Scottish Government (articles)

There is still some of the money announced by the First Minister to help carers have a break from thier caring role available to apply for.  It is administered through the Creative Breaks Fund overseen by Fife Voluntary Action.  You can apply for up to £300 to buy something that will help give you a break from your caring role.  Obviously going away for a break is not possible now so you will have to think about other ways to have a break.

Some of the things other carers have bought with their grants have included Garden Sheds, Fitness equipment including bicycles, Items for hobbies, Kindles, Tablets or laptops with earphones so you can watch your own programmes,  or you could think about food delivery from companies such as Gusto or Hello Fresh to explore new ideas in your cooking or even deliveries of takeaway food to have a break from cooking.  Think out of the box about what gives you a break from your caring role.

This funding is available just now and must be spent before the end of March.  At the moment some of the normal rules have been suspended to enable as many carers as possible to access it quickly so if you are caring for a child under 21 you can apply (normally is for carers of adults over 21) and if you had a Creative Breaks Grant last year (it’s normally only available every two years) you can apply. An application form is attached to this email for you to complete and email to the email address on the back page of the form to make your application.

The above information is from Fife Carers Centre Information Bulletin Mon 15/02/2021

18th February 2021
by Gareth Jones

An independent review of adult social care in Scotland was published earlier this month

The Scottish Government has said it is committed to implementing the far reaching recommendations of a recent review into adult social care in Scotland. Continue reading

16.02.2021

A radical revision of primary care is essential to ensure the next generation of citizens receive the care they need, according to the Scottish Parliament’s Health and Sport Committee.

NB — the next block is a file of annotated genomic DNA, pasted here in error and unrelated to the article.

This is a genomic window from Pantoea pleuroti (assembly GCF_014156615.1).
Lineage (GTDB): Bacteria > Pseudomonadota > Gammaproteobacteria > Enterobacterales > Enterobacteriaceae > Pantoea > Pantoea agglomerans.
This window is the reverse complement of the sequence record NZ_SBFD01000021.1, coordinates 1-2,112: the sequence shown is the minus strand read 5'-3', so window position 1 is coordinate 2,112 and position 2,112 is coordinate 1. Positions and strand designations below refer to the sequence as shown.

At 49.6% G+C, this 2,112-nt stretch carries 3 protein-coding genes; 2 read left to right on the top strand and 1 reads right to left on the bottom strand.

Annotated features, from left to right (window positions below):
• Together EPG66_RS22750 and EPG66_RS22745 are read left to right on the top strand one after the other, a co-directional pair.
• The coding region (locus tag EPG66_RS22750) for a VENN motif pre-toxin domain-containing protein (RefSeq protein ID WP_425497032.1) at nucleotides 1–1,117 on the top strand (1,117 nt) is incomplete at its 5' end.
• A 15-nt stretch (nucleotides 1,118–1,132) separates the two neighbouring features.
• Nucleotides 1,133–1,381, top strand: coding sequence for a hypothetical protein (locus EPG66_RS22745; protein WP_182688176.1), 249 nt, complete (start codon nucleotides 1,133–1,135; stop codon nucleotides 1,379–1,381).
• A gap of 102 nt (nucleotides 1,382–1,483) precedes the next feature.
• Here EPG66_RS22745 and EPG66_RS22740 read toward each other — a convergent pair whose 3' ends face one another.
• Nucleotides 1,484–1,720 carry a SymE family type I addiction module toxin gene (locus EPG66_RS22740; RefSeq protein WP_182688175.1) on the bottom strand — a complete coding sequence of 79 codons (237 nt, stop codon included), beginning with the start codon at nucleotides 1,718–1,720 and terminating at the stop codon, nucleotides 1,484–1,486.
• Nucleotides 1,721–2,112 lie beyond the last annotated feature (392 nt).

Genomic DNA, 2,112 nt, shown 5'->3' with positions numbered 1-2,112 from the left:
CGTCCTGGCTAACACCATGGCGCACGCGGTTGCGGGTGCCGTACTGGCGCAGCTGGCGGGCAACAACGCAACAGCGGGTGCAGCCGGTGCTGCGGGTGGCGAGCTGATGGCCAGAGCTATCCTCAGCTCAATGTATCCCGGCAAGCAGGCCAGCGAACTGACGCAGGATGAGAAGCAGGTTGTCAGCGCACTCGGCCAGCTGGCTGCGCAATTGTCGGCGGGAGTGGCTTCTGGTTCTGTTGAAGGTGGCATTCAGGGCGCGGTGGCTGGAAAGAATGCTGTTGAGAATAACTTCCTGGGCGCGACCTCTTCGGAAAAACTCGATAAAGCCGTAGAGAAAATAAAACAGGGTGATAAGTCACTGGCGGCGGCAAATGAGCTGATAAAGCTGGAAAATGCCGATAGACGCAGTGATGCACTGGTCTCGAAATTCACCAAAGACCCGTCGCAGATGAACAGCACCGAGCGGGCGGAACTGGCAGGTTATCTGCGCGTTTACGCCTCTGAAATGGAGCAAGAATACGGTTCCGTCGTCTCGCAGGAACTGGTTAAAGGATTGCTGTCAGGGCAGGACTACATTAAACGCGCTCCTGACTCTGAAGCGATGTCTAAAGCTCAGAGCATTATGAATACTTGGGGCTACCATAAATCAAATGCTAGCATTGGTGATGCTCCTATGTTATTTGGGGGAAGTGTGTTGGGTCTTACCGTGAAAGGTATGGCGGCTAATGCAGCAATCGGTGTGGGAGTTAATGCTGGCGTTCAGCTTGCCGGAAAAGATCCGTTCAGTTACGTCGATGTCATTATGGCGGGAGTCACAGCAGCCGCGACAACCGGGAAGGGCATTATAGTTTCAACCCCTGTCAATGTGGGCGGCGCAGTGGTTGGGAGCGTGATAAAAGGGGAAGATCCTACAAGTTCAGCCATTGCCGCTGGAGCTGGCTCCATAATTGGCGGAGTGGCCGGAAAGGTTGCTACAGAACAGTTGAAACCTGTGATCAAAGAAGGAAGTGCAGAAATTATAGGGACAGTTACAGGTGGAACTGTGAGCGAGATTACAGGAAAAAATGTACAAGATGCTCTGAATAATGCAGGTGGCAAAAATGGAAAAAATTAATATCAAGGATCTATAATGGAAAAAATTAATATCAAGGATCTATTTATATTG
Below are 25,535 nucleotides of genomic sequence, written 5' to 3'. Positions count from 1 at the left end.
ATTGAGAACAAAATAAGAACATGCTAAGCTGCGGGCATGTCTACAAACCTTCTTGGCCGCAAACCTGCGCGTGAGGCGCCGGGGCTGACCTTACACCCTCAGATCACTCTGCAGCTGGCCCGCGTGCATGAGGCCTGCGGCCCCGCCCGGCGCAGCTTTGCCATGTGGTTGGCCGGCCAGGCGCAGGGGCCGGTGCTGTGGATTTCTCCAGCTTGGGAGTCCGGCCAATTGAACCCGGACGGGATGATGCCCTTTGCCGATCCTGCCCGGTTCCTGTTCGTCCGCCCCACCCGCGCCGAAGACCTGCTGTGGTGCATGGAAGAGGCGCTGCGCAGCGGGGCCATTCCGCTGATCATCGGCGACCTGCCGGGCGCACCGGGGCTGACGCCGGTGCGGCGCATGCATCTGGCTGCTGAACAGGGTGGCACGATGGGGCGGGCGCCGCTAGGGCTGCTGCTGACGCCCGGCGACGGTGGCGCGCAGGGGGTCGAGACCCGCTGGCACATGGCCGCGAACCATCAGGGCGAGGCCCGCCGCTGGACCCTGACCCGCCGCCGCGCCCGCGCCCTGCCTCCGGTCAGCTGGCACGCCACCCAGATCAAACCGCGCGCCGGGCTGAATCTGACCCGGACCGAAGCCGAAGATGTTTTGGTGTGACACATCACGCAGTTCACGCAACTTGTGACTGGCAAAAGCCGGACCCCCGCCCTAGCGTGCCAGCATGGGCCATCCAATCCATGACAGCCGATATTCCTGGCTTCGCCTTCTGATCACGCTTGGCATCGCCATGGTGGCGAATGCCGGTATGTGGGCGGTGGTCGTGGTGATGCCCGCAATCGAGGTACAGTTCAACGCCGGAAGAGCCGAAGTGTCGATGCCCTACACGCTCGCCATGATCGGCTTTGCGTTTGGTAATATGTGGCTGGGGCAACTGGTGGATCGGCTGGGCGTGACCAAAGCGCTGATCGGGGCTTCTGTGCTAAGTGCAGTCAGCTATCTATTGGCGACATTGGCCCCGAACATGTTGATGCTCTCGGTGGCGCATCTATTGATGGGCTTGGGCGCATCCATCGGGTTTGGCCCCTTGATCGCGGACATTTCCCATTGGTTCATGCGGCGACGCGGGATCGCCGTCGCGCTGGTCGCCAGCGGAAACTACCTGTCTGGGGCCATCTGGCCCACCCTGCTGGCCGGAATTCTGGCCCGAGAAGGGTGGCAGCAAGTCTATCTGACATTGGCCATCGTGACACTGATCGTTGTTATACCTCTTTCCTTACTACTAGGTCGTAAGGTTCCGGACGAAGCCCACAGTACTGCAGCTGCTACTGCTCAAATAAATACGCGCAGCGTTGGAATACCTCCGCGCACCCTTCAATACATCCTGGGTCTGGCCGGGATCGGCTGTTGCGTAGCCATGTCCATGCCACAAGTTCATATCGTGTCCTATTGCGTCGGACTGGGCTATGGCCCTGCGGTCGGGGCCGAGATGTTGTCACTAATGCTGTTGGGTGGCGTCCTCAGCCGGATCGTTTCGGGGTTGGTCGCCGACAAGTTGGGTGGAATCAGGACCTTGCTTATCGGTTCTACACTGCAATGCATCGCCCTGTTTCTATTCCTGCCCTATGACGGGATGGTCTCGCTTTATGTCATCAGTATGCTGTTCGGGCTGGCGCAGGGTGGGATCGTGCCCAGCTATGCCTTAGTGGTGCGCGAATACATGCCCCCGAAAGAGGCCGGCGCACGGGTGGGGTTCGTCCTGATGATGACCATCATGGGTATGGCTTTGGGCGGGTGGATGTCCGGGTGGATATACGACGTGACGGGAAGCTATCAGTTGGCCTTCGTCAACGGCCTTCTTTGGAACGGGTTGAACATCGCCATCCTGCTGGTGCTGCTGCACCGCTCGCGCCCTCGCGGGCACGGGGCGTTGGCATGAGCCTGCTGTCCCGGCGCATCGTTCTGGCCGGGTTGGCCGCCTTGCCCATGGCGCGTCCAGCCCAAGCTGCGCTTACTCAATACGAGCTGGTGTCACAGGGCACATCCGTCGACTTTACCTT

In a report published today, the Committee say the traditional 9-5, 5 days a week service must become a thing of the past, replaced with a new model shaped around users’ needs. They urge the health service to fully embrace technology, enabling better data sharing and monitoring, to deliver a 21st century system fit for patients.

The Committee’s report is the culmination of a two-year inquiry into the future of primary care. The innovative inquiry was centred around members of the public with their views shaping the inquiry. The first phase of the inquiry, published in July 2019, revealed the public’s desire and support for a transformation in how services are accessed and delivered.

The inquiry has highlighted the growing costs and demands on the health service due to an ageing population and their more complex health needs, as well as an obesity epidemic and stark health inequalities in Scotland’s most deprived areas.

The Committee’s report questions the Government’s commitment to recruit at least 800 more GPs by 2030. They say the emphasis should instead be placed on committing to appropriate recruitment of professional staff across multi-disciplinary teams (MDTs), including both GPs and other professions, which can deliver the intended benefits to primary care as a whole.

Speaking as the report was published, Committee Convener Lewis Macdonald MSP said:

“It is clear that when it comes to primary care the status quo is no longer an option. Existing ways of delivering care are not only financially unsustainable but have failed to keep pace with modern life.

“We need to radically rethink primary care so that we can ensure our citizens receive the best possible care for generations to come.

“We must move away from the automatic provision of prescriptions and towards social prescribing. There must be widespread adoption of a preventative model of delivering care and the health service must fully embrace new technology.”

“A fundamental shift is also required in how the public and health professionals view General Practice. Instead of GPs being seen as the provider of all services, a new approach should be adopted where other health professionals, who are often better placed and equipped to help and support people can do so.”

He added:

“Our inquiry has been driven by hearing directly from the public about the primary care services they want, need and require and the Committee wants to thank all who took part in our public forums and shared their views.”

The Committee say a focus on prevention needs to be prioritised and mainstreamed, but for this to be a success it goes beyond just the health service. They identify the importance of local communities in delivering good health outcomes and say there is a clear desire amongst the public for connected communities, with spaces that give people opportunities to become active and socialise, and to connect to the local natural environment.